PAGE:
say the name resolution order for local access extends to foo.__classvars__ somethow as if that were
an overriding front end base class dict of the mro chain.

Regards,
Bengt Richter
Nov 29 '05 #30

P: n/a
On Tue, Nov 29, 2005 at 10:41:13AM +0000, Bengt Richter wrote:
Seems like str.__mod__ could take an arbitary (BTW, matching length, necessarily?
Or just long enough?) iterable in place of a tuple, just like it can take
an arbitrary mapping object in place of a dict for e.g. '%(name)s'% {'name':'<name value>'}


What, and break reams of perfectly working code?

s = set([1, 2, 3])
t = [4, 5, 6]
u = "qwerty"
v = iter([None])
print "The set is: %s" % s
print "The list is: %s" % t
print "The string is: %s" % u
print "The iterable is: %s" % v

Jeff

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Nov 29 '05 #31

P: n/a
sl********@gmail.com wrote:
Having a general frozen() system makes a lot of sense. People use
tuples for two different things: as a lightweight record type (e.g.,
(x, y) coordinate pairs), and as an immutable list. The latter is not
officially sanctioned but is widely believed to be the purpose for
tuples. And the value of an immutable list is obvious: you can use it
as a constant or pass it to a function and know it won't be abused. So
why not an immutable dictionary too? There are many times I would have
preferred this if it were available. frozen() is appealing because it
provides a general solution for all container types.


http://www.python.org/peps/pep-0351.html
http://www.python.org/dev/summary/20...reeze-protocol

</F>

Nov 29 '05 #32

P: n/a
Dan Bishop wrote:
Is there any place in the language that still requires tuples instead
of sequences, except for use as dictionary keys?
The % operator for strings. And in argument lists.

def __setitem__(self, (row, column), value):
...

Don't forget the exception specification in a try..catch statement:
An object is compatible with an exception if it is either the object
that identifies the exception, or (for exceptions that are classes) it
is a base class of the exception, or it is a tuple containing an item
that is compatible with the exception.


Requiring a tuple here means that the code doesn't have to worry about a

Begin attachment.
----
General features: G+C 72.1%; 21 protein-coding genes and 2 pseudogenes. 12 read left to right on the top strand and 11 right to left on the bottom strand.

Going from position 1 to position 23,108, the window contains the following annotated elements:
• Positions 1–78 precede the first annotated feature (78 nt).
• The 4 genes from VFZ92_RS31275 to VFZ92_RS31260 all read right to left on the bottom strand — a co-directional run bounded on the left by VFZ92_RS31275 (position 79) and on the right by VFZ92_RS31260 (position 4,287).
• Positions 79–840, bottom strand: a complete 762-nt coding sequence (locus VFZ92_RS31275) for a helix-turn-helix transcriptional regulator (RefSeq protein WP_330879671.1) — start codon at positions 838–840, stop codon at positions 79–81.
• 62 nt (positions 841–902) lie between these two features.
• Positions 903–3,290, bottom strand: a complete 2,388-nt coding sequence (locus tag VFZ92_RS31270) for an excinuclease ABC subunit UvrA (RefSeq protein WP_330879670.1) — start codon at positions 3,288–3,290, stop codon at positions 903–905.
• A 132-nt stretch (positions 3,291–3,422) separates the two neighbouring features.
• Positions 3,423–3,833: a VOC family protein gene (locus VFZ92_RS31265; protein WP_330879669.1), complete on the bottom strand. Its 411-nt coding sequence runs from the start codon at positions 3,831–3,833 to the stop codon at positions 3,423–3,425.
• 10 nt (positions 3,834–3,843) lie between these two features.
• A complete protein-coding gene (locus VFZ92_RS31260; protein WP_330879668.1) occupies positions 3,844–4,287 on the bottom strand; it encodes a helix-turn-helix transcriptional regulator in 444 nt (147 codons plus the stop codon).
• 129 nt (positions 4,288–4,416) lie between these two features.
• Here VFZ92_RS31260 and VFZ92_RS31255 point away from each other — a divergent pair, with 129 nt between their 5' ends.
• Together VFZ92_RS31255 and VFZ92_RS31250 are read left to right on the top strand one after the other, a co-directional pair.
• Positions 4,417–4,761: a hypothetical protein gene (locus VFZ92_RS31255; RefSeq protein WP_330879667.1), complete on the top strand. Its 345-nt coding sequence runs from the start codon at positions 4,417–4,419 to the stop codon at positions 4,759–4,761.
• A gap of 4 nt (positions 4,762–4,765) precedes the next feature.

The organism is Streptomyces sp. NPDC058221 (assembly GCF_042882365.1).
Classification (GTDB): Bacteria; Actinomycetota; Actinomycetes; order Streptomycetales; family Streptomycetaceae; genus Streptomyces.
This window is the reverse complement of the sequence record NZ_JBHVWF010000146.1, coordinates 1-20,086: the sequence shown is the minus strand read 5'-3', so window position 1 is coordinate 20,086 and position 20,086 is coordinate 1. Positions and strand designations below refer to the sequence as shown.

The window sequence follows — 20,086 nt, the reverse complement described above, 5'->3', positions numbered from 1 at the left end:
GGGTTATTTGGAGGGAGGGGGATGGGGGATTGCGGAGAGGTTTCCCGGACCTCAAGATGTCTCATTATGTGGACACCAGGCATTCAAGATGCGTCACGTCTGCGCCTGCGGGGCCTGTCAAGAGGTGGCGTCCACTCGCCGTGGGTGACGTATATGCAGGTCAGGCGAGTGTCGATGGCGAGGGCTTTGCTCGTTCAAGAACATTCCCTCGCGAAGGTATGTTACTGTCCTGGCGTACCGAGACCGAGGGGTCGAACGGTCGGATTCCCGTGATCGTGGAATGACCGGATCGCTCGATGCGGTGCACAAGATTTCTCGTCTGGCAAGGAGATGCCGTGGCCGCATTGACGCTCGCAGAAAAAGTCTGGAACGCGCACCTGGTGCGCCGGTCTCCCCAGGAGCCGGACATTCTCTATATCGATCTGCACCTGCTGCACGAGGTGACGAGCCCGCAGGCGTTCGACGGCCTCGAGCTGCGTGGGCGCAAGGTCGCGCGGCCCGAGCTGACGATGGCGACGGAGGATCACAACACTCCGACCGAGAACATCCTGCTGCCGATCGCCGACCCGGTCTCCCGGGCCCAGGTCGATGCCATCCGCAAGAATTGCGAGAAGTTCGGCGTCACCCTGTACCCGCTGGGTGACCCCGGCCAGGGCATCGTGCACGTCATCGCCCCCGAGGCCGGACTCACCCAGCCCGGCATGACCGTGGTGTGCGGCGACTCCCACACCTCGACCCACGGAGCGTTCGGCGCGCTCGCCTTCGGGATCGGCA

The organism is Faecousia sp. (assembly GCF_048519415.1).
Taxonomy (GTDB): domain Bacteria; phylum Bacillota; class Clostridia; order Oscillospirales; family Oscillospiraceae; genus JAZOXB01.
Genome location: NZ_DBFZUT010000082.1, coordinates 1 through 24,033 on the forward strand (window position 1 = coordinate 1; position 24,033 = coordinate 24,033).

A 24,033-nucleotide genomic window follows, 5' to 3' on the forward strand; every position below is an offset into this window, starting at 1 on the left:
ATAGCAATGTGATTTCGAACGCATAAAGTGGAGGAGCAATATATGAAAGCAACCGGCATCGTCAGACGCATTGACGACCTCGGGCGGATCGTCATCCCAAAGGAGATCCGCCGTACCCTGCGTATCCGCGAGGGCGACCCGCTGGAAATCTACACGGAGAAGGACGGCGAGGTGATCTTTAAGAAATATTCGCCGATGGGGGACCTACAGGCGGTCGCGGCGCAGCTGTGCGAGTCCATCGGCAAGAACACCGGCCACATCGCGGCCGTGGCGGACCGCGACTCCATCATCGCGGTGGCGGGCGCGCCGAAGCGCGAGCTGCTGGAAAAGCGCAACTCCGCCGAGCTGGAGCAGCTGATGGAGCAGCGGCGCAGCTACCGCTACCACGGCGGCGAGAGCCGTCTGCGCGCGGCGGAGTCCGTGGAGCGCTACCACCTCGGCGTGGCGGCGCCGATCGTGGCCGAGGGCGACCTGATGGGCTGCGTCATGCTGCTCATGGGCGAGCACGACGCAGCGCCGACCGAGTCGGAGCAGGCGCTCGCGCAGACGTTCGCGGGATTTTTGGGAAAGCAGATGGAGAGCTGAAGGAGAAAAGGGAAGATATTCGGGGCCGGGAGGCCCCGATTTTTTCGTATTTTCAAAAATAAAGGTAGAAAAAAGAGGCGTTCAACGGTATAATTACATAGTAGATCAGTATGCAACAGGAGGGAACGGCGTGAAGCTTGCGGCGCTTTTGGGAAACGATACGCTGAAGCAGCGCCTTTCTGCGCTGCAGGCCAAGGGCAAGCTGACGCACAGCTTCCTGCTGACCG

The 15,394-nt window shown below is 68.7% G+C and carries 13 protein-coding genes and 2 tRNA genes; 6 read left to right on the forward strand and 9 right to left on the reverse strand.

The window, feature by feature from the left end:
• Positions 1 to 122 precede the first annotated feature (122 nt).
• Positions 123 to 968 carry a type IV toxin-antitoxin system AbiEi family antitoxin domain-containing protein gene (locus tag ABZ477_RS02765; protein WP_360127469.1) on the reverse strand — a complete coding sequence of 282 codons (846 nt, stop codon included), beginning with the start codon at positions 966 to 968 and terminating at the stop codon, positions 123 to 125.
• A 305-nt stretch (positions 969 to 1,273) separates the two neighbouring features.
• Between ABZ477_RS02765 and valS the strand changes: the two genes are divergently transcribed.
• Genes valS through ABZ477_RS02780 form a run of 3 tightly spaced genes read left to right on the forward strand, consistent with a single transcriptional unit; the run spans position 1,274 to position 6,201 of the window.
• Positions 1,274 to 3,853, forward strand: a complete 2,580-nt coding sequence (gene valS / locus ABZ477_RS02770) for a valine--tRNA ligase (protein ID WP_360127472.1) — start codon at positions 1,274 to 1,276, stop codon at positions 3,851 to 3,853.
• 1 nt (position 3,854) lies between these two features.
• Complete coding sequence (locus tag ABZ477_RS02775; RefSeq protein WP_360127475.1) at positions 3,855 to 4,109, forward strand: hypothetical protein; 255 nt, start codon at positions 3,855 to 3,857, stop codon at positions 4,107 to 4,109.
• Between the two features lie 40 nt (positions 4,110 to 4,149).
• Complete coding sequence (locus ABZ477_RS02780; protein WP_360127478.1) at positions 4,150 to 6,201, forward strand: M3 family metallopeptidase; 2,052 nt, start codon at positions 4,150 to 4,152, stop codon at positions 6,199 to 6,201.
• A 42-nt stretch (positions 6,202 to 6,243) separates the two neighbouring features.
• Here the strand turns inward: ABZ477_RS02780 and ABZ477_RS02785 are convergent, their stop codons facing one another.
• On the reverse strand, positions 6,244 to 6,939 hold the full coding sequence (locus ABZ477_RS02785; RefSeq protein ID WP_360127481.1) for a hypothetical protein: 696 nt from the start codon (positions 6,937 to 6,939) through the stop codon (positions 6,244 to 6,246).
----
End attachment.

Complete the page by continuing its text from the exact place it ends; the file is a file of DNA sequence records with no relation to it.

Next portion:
possible recursive data structure.

Nov 29 '05 #33

P: n/a
Bengt Richter wrote:
If we had a way to effect an override of a specific instance's attribute accesses
to make certain attribute names act as if they were defined in type(instance), and
if we could do this with function instances, and if function local accesses would
check if names were one of the ones specified for the function instance being called,
then we could define locally named constants etc like properties.

The general mechanism would be that instance.__classvars__ if present would make


Nah... you're not nearly going far enough with this. I'd suggest a full
unification of "names" and "attributes." This would also enhance
lexical scoping and allow an "outer" keyword to set values in an outer
namespace without doing royally weird stuff.

In general, all lexical blocks which currently have a local namespace
(right now, modules and functions) would have a __namespace__ variable,
containing the current namespace object. Operations to get/set/delete
names would be exactly translated to getattr/setattr/delattrs. Getattrs
on a namespace that does not contain the relevant name recurse up the
chain of nested namespaces, to the global (module) namespace, which will
raise an AttributeError if not found.

This allows exact replication of current behaviour, with a couple
interesting twists:
1) i = i+1 with "i" in only an outer scope acutally works now; it uses
the outer scope "i" and creates a local "i" binding.
2) global variables are easily defined by a descriptor:
def global_var(name):
return property(
lambda self: getattr(self.global,name),
lambda (self, v): setattr(self.global,name,v),
lambda self: delattr(self.global,name),
"Global variable %s" % name)
3) "outer variables" under write access (outer x, x = 1) are also
well-defined by descriptor (exercise left for reader). No more weird
machinations involving a list in order to build an accumulator function,
for example. Indeed, this is probably the primary benefit.
4) Generally, descriptor-based names become possible, allowing some
rather interesting features[*]:
i) "True" constants, which cannot be rebound (mutable objects aside)
ii) Aliases, such that 'a' and 'b' actually reference the same bit,
so a = 1 -> b == 1
iii) "Deep references", such that 'a' could be a reference to my_list[4].
iv) Dynamic variables, such as a "now_time" that implicitly expands
to some function.
5) With redefinition of the __namespace__ object, interesting run-time